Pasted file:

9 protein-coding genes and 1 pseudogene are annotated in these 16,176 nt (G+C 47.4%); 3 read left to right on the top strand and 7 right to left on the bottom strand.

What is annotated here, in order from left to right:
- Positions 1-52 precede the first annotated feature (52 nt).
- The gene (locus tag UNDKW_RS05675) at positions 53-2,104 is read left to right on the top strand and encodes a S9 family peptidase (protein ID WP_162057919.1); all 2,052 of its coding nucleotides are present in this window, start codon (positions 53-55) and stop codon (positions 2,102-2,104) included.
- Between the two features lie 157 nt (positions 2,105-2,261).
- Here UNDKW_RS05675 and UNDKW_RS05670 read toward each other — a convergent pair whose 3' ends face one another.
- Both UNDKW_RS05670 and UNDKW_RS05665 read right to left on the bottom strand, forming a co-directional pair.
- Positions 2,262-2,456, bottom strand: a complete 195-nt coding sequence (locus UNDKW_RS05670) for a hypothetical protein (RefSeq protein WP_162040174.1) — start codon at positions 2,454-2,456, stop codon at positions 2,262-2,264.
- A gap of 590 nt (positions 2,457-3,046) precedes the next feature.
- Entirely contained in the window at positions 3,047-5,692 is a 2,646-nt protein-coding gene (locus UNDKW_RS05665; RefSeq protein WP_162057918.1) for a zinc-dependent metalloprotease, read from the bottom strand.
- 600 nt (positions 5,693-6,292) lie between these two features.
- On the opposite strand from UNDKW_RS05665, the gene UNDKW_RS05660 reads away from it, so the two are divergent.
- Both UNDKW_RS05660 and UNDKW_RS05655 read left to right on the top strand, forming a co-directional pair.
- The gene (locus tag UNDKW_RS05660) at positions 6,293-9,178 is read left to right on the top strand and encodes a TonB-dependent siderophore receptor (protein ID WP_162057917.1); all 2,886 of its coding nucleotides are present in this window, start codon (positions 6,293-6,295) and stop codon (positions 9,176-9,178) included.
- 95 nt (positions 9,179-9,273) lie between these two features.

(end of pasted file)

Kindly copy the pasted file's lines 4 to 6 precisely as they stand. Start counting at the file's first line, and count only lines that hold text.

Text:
- The gene (locus tag UNDKW_RS05675) at positions 53-2,104 is read left to right on the top strand and encodes a S9 family peptidase (protein ID WP_162057919.1); all 2,052 of its coding nucleotides are present in this window, start codon (positions 53-55) and stop codon (positions 2,102-2,104) included.
- Between the two features lie 157 nt (positions 2,105-2,261).
- Here UNDKW_RS05675 and UNDKW_RS05670 read toward each other — a convergent pair whose 3' ends face one another.